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Norv Turner thought he was holding Vikings' offense back

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When he answered the phone Wednesday afternoon, hours after making one of the more shocking decisions of the 2016 season, Norv Turner had just woken up from a lengthy nap.

"Forgive me, I haven't slept in days," Turner told NFL.com. "This is the hardest thing I've done in football."

Turner abruptly stepped down as the Vikings' offensive coordinator Wednesday morning, leading to former tight ends coach Pat Shurmur's ascension on a short week and creating more questions than answers. What in the world happened?

In Turner's mind, after some difficult soul-searching, it boiled down to this: "Sometimes, you feel like you might be holding them back," Turner said, "holding them back from things all getting on the same page. I don't want anyone to think I was bailing. It just wasn't working."

Turner clarified a few things. He's completely healthy. He doesn't know if he's retiring at age 64, though he admits moving around has been difficult for his wife. He still has immense respect for Vikings coach Mike Zimmer.

"It's something people may not understand," Turner said. "It's not me against somebody else. The situation was such ... I don't think I could get done the things we needed to get done. It wasn't something you just wake up and decide. It's been building. It wasn't going to work with me. So let me get out of the way and let them have a chance to make it work."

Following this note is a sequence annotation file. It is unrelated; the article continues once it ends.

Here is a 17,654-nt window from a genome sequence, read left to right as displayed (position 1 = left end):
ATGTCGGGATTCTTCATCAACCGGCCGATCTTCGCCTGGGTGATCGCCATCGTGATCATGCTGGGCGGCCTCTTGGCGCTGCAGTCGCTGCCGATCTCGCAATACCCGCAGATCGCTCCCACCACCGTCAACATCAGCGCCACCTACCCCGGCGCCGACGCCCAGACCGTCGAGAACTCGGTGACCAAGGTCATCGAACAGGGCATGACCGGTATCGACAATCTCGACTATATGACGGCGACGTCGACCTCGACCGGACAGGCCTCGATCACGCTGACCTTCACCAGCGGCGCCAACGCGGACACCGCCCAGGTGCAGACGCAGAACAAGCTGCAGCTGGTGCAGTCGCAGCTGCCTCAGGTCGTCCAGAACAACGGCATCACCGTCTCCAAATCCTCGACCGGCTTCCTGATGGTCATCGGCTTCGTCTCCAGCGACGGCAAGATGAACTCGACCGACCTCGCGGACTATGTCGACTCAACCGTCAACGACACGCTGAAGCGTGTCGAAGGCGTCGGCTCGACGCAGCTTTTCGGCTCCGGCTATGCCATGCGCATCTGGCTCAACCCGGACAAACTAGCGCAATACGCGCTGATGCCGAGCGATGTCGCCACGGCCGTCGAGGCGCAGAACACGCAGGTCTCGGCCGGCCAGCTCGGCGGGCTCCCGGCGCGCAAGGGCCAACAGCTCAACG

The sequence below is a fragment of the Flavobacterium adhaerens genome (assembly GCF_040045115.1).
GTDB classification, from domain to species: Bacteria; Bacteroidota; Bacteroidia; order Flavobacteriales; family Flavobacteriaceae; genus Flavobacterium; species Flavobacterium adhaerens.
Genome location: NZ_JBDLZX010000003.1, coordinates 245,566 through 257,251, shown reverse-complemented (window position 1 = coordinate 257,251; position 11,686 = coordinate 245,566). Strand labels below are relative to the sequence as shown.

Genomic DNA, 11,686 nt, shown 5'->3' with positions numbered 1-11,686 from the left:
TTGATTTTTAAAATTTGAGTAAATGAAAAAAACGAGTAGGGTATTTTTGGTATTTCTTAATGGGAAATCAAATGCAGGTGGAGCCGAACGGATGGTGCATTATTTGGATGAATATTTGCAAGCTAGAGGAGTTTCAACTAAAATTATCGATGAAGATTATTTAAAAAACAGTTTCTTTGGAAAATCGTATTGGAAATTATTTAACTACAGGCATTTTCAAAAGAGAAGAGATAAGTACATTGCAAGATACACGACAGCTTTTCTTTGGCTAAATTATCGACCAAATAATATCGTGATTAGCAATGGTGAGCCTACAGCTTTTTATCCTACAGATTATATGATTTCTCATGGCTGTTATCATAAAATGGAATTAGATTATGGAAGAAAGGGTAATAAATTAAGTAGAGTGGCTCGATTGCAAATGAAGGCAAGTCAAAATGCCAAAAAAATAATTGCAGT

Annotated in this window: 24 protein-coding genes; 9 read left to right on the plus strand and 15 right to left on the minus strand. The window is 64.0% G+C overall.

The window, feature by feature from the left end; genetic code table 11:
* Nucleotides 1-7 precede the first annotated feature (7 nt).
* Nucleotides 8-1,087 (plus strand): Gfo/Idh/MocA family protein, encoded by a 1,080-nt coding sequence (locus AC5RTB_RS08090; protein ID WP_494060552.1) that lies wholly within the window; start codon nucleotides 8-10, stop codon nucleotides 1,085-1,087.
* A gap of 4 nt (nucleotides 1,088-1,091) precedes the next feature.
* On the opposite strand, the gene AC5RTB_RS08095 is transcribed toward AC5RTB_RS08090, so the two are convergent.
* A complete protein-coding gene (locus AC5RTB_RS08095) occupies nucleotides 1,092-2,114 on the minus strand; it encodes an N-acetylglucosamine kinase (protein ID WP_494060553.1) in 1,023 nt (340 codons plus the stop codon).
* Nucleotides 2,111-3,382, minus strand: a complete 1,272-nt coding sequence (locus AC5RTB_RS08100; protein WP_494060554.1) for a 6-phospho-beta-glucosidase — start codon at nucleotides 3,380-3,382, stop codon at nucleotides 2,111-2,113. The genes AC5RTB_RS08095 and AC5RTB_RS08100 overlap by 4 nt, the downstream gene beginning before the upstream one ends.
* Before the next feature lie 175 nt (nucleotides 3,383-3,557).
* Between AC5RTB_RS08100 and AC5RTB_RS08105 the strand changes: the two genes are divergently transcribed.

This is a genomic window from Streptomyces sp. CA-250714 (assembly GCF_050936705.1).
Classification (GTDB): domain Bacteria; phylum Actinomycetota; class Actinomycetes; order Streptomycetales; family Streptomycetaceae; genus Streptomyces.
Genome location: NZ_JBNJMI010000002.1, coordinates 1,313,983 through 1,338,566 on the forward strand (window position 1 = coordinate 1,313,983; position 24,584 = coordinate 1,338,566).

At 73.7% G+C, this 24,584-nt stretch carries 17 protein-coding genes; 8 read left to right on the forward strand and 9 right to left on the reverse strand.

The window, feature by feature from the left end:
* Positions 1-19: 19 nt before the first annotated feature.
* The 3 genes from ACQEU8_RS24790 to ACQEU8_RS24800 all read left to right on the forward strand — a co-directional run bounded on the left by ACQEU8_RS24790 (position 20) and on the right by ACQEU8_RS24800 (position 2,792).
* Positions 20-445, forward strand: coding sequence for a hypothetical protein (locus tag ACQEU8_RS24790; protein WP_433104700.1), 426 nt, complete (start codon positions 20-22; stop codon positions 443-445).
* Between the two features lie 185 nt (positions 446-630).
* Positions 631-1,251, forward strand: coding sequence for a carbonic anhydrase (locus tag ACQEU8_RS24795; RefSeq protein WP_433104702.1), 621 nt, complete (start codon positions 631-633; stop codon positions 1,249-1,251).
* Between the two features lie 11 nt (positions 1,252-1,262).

A source involved with the situation was adamant that Turner was not forced out by the team. Turner's decision caught Zimmer by surprise, and Zimmer got emotional at the news conference discussing the departure.

In a way, Turner's comments are stunning. He was one of the NFL's most respected offensive coordinators. His arrival in Minnesota in January 2014 immediately lead to optimism about the Vikings' future, and his work with quarterback Teddy Bridgewater (working alongside his son and quarterbacks coach Scott Turner) had impressed many within the team.

But Shurmur was a huge proponent of quarterback Sam Bradford, and he helped advocate for the trade with the Eagles. Bradford and Shurmur speak the same language, and have had success. Despite calling the plays, Turner was a bit of an outsider when it came to his quarterback and the shotgun wedding.

Injuries have crushed the Vikings, even with their hot start. From Bridgewater to Adrian Peterson to left tackle Matt Kalil, the entire season has been about slotting backups in and watching them adjust. As one Vikings source said, "bizarre is the new normal."

Turner admits several decisions "just didn't work." Not that there were better options, and because of injuries, there likely won't be many changes heading into Sunday's contest with the Detroit Lions.

Turner mentioned several times "where we are as a team" as a reason for why he stepped away.

So now, at 5-2, the Vikings go on without him. Turner thinks if the defense continues to play well, the team can be successful. But have we seen the last of Turner?

"I haven't made a decision," he said. "(My wife) Nancy and I say, 'Let's get to January and see where we are. That's been the case the last two to three years. But this has been a challenge for my wife. Cleveland, then Minnesota ... and we have a house five minutes from the ocean (in California) ... At 64 years old, if you continue, it would need to be a right place and with the right people."

Follow Ian Rapoport on Twitter @RapSheet.

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